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Plaintiff’s godfather died in a hospital, of what plaintiff claimed was medical malpractice. Plaintiff attempted to sue the hospital’s insurer for bad faith. He alleged the insurer failed to negotiate a good faith settlement of the godson’s malpractice claim against the insured hospital. The trial court found plaintiff had no standing to bring such a claim.

The Appellate Division agreed that, absent an assignment by the insured hospital, a third party like plaintiff had no standing to bring a direct bad faith claim against an insurer. Quoting from the Law Division’s opinion, the court observed, e.g., “public policy does not mandate that the injured party in an accident should be deemed the intended beneficiary of an insurer’s contractual duty to its insured to act in good faith regarding settlement.” The Appellate Division reiterated that even if plaintiff were a beneficiary under this godfather’s will, “plaintiff is precluded from filing a direct claim against defendant absent an assignment of rights.”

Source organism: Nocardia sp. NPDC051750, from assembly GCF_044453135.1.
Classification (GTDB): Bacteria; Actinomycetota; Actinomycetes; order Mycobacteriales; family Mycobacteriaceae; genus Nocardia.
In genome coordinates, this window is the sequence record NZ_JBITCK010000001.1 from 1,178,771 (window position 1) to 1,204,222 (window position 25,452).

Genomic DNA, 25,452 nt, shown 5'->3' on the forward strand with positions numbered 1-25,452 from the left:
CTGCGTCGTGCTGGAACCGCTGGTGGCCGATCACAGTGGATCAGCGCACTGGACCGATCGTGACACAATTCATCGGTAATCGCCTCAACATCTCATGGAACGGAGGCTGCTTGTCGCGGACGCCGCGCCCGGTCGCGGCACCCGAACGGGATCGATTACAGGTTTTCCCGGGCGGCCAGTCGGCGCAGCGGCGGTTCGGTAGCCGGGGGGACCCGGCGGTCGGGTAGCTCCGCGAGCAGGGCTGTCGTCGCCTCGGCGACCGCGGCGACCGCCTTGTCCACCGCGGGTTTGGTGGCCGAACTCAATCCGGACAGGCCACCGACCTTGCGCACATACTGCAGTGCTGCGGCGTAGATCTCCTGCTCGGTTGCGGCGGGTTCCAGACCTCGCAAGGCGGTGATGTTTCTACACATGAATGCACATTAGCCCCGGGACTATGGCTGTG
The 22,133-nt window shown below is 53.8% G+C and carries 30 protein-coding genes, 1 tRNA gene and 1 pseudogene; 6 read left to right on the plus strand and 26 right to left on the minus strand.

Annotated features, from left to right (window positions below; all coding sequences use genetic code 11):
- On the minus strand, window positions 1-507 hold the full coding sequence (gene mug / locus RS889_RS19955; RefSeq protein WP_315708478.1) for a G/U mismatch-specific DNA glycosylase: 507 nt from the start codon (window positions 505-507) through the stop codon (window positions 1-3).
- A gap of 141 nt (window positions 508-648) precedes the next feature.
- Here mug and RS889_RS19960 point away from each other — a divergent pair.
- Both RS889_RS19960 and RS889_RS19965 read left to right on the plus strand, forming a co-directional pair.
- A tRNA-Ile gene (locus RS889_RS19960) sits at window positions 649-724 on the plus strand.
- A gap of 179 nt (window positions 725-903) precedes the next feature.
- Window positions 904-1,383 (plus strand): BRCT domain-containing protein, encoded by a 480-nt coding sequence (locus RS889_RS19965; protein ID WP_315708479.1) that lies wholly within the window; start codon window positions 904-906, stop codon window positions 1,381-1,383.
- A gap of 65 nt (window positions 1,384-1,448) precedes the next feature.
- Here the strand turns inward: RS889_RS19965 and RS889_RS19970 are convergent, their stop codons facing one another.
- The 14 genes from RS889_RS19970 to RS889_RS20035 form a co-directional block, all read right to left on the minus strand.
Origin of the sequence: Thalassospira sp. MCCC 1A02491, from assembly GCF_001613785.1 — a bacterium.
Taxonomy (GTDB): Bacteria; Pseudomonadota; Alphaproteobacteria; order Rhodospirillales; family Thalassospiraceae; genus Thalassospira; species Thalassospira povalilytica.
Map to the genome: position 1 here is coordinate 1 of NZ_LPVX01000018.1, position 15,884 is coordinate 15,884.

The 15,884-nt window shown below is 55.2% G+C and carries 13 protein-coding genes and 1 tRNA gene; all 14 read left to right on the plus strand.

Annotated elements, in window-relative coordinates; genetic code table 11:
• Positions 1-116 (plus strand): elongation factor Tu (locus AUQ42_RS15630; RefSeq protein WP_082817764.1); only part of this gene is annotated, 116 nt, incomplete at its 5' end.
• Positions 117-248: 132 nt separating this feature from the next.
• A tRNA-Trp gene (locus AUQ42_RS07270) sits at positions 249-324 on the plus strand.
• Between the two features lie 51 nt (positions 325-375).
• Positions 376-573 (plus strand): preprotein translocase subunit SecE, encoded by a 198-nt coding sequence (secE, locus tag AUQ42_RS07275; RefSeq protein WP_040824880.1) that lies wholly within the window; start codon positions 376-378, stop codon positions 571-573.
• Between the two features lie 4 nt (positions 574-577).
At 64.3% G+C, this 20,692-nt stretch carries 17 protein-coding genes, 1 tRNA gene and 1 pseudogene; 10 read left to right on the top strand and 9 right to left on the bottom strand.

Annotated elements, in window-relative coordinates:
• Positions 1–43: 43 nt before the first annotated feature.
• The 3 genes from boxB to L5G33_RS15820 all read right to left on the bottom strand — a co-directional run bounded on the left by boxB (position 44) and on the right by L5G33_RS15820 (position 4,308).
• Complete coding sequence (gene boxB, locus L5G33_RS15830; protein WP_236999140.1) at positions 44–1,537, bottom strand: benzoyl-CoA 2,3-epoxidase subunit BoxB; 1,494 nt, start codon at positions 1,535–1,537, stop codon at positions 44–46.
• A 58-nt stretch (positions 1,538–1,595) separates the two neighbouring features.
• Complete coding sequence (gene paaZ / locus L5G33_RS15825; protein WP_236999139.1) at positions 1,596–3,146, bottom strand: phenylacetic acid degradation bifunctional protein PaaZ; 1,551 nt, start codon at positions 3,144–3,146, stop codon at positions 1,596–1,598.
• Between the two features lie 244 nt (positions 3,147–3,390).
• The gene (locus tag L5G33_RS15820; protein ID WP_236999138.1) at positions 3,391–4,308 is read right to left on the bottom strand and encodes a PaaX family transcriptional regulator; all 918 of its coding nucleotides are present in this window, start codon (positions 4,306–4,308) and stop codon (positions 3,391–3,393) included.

The court also made clear it disagreed with plaintiff’s “assertion on appeal that he is an implied or expressed third-party beneficiary who can pursue his claims under a common law theory of tort liability.” The record demonstrated “the essential prerequisites for a finding of common law tort liability are entirely absent. There was nothing demonstrating the insurer breached any duty to the third party/godson.

In summing up, the Appellate Division found “no basis, including public policy considerations, on which to conclude that plaintiff is a third-party beneficiary, who was owed a duty by defendant.”

Date of Decision: October 28, 2020

Yew v. Penn National Insurance, Superior Court of New Jersey Appellate Division No. A-1526-19T4, 2020 WL 6301366 (N.J. Super. Ct. App. Div. Oct. 28, 2020) (Firko, Rose, JJ.)